In the American Rescue relief bill last spring, Congress made three significant changes in the Child Tax Credit: raising the maximum Child Tax Credit from $2,000 to $3,600 per child through age 5, and $3,000 for children age 6-17; allowing families to receive a Child Tax Credit for 17-year-olds; and making the Child Tax Credit fully refundable for the year 2021.  The House version of the Build Back Better Bill extends the first two provisions only through 2022, but the House version permanently makes the Child Tax Credit fully refundable.

CBPP explains the significance for 2022 alone of the changes the House has included in the version it passed on November 19:  “In the absence of the full refundability provision, the first two of those changes would lift an estimated 543,000 children above the poverty line, reducing the child poverty rate by 5 percent… But the two changes plus full refundability stand to raise 4.1 million children above the poverty line and cut the child poverty rate by more than 40 percent.  In other words, the full refundability feature makes the expansion nearly eight times as effective in reducing child poverty.” (emphasis in the original)

What will it mean after 2022 if the U.S. Senate passes the Child Tax Credit reforms now embedded in the House version? “If the maximum credit amount drops back to $2,000 per child in the coming years and the age range of eligibility for the credit returns to under 17, but full refundability remains permanent, roughly 2 million children would be lifted above the poverty line (as compared to child poverty without the full refundability provision in place).  That would reduce child poverty by roughly 20 percent compared to what it would be without the expansion.”

The Center on Budget and Policy Priorities shows how, if adopted by the Senate, Build Back Better will help one family in 2022: “A single mom, with a toddler and a daughter who is a second-grader, works as a home health aide helping an elderly person meet their basic needs; she makes $12,500 working part time around her kids’ schedule. Prior to the Rescue Plan, this family received a Child Tax Credit of $750 per child per year, but they now get $550 per month — a total $3,600 for the toddler and $3,000 for the second-grader in 2021 — and would in 2022 as well if Build Back Better is enacted.” (emphasis in the original)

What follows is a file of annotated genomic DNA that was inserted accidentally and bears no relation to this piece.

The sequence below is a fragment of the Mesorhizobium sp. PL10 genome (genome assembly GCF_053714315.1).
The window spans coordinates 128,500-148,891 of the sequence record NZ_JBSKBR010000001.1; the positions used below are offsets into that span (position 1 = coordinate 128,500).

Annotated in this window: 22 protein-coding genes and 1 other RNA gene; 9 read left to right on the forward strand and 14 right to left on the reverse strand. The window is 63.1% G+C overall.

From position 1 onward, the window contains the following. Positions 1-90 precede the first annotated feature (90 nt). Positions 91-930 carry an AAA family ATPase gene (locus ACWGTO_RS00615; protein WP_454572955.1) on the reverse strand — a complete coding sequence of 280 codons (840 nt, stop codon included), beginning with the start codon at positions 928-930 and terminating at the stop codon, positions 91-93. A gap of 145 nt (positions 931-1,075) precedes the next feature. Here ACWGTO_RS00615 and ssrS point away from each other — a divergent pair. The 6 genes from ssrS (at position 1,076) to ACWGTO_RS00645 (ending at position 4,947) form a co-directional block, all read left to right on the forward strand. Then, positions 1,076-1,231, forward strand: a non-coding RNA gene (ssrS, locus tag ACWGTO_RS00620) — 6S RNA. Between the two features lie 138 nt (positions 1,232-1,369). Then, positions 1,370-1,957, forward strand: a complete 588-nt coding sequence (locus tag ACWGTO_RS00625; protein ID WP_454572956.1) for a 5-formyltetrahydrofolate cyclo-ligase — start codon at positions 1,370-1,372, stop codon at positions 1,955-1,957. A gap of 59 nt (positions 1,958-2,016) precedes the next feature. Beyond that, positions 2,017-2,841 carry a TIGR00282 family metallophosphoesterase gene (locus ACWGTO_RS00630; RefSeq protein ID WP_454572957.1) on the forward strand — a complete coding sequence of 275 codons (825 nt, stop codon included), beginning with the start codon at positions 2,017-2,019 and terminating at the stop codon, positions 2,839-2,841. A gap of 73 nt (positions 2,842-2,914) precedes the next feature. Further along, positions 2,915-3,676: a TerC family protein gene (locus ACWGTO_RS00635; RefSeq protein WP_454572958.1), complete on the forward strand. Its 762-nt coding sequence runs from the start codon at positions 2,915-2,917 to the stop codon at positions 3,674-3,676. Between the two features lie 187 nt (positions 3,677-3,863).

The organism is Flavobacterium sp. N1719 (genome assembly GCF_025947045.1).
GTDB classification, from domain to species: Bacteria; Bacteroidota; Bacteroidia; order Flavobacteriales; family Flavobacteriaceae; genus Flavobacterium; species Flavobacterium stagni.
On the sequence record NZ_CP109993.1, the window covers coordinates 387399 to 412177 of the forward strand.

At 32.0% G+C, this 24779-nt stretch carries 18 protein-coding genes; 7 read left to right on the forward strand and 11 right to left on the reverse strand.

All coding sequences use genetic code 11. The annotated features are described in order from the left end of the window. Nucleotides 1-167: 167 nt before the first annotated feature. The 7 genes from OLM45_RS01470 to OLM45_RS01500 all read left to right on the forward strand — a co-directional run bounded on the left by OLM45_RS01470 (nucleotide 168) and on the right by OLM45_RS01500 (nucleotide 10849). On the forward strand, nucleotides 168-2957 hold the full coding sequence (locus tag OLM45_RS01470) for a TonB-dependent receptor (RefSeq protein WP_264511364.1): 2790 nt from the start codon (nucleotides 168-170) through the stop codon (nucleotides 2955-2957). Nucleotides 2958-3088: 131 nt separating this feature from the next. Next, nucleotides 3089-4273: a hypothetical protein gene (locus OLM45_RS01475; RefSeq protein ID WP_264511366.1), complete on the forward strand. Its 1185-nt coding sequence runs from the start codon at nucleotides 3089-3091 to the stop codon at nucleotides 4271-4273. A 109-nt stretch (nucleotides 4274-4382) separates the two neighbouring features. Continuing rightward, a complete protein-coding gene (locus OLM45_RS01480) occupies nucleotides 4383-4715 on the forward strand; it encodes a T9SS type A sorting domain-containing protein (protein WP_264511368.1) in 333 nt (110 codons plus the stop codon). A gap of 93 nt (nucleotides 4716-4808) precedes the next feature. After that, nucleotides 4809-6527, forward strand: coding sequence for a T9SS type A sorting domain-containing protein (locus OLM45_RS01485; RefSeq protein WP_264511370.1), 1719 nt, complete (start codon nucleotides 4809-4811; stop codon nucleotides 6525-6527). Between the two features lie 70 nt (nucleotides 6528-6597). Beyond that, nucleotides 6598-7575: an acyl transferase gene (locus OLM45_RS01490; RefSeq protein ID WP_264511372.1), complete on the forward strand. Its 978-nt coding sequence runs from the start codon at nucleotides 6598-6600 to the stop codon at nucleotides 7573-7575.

Making the Child Tax Credit permanently refundable is only one of the urgently needed reforms to ameliorate injustice for America’s children now passed in the House version of Build Back Better—all of which the U.S. Senate needs to adopt.  Here is a summary, from First Focus on Children’s president, Bruce Lesley, of the pro-child investments passed by the U.S. House of Representatives: “This once-in-a-generation legislation will transform the lives of our country’s children and the path of the nation itself. Children have endured decades of deferred maintenance on the care and services they need most. The provisions of this bill — extension and permanent refundability of the child tax credit, universal pre-school, affordable child care, better nutrition, paid family and medical leave, improvement of key children’s health programs — will vastly improve the health and well-being of our children. We implore lawmakers in the Senate to support this measure and bring these benefits to our children and our country.”